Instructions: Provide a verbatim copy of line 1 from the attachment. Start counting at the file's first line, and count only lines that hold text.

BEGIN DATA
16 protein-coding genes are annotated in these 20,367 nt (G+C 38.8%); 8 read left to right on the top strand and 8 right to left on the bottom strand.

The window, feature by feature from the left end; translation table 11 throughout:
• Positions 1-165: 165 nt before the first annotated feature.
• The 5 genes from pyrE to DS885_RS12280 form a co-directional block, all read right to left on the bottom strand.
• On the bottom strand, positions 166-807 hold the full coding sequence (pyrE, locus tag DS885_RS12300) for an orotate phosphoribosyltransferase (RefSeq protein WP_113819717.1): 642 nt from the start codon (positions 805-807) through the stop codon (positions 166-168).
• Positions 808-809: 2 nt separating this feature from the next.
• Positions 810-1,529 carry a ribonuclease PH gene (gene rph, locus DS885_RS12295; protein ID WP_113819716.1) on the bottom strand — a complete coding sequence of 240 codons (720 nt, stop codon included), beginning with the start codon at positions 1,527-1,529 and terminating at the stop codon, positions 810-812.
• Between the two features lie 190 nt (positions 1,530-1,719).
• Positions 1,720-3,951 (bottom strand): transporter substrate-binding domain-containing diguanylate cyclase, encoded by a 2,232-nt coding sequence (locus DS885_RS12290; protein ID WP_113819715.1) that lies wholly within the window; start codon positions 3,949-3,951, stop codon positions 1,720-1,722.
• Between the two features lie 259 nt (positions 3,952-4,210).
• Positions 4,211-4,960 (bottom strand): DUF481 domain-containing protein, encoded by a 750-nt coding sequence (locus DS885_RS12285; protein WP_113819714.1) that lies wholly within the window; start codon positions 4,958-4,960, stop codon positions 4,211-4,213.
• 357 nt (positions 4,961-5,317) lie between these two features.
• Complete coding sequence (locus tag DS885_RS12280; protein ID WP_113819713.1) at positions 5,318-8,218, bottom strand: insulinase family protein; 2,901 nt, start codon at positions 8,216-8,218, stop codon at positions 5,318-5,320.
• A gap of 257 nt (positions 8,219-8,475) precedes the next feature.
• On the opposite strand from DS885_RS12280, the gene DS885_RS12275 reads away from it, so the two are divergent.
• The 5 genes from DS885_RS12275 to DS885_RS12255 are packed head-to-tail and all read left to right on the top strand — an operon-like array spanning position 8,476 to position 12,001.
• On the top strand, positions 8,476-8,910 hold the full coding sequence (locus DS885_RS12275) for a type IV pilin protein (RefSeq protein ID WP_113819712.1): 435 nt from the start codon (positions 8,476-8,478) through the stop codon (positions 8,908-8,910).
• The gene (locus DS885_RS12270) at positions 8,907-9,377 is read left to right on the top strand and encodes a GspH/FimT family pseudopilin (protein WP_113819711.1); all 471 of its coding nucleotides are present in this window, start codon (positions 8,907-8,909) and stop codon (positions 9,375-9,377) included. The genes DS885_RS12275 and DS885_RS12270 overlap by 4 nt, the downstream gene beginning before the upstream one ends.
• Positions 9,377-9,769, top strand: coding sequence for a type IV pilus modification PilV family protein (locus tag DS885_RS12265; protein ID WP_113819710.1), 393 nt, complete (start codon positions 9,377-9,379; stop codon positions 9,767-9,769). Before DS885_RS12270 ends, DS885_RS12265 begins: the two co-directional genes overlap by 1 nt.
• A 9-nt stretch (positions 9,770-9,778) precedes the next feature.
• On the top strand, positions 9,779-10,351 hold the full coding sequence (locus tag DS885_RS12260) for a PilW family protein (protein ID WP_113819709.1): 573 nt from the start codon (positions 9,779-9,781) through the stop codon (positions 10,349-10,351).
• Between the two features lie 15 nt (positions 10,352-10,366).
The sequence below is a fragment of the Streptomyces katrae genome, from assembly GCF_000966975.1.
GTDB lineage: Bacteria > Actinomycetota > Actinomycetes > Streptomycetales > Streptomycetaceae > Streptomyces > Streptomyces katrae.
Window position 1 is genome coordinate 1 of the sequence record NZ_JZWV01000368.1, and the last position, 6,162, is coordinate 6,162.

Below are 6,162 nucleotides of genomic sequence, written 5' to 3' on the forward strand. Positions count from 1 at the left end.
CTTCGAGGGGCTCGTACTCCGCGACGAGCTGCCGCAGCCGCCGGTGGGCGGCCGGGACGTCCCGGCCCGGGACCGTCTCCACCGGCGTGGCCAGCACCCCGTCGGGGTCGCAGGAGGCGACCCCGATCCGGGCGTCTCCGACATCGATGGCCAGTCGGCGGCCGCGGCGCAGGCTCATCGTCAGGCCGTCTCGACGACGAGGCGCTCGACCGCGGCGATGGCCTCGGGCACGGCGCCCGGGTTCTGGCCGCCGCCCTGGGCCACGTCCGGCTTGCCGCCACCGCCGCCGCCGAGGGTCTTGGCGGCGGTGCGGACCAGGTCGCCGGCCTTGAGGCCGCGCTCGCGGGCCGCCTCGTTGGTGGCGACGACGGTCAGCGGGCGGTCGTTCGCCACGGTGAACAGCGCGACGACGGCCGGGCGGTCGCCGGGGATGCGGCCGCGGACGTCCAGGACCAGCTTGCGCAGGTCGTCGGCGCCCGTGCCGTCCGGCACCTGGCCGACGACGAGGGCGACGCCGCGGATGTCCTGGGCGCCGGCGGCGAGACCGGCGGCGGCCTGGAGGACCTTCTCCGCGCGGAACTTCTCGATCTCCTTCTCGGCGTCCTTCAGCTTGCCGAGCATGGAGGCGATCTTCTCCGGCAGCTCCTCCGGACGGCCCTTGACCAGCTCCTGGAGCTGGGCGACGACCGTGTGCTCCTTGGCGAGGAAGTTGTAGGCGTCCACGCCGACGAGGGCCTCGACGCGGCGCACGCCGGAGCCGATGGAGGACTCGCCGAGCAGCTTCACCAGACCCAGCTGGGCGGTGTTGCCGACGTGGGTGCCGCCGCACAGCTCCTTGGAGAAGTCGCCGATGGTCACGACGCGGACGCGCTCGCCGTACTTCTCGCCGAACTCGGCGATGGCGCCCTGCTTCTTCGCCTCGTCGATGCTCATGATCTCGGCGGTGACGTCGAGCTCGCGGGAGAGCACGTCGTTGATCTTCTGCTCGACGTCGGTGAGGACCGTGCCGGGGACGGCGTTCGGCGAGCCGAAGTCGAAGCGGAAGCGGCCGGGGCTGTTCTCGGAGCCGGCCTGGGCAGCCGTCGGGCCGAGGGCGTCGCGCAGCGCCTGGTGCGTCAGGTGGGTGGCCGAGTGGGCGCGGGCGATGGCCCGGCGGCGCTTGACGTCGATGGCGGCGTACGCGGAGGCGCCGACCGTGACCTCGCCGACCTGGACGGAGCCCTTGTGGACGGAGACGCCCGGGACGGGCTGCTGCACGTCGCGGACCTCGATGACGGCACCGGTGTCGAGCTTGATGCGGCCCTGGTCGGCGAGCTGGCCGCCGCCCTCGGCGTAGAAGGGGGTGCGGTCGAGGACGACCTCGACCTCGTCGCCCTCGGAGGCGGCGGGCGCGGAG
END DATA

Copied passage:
16 protein-coding genes are annotated in these 20,367 nt (G+C 38.8%); 8 read left to right on the top strand and 8 right to left on the bottom strand.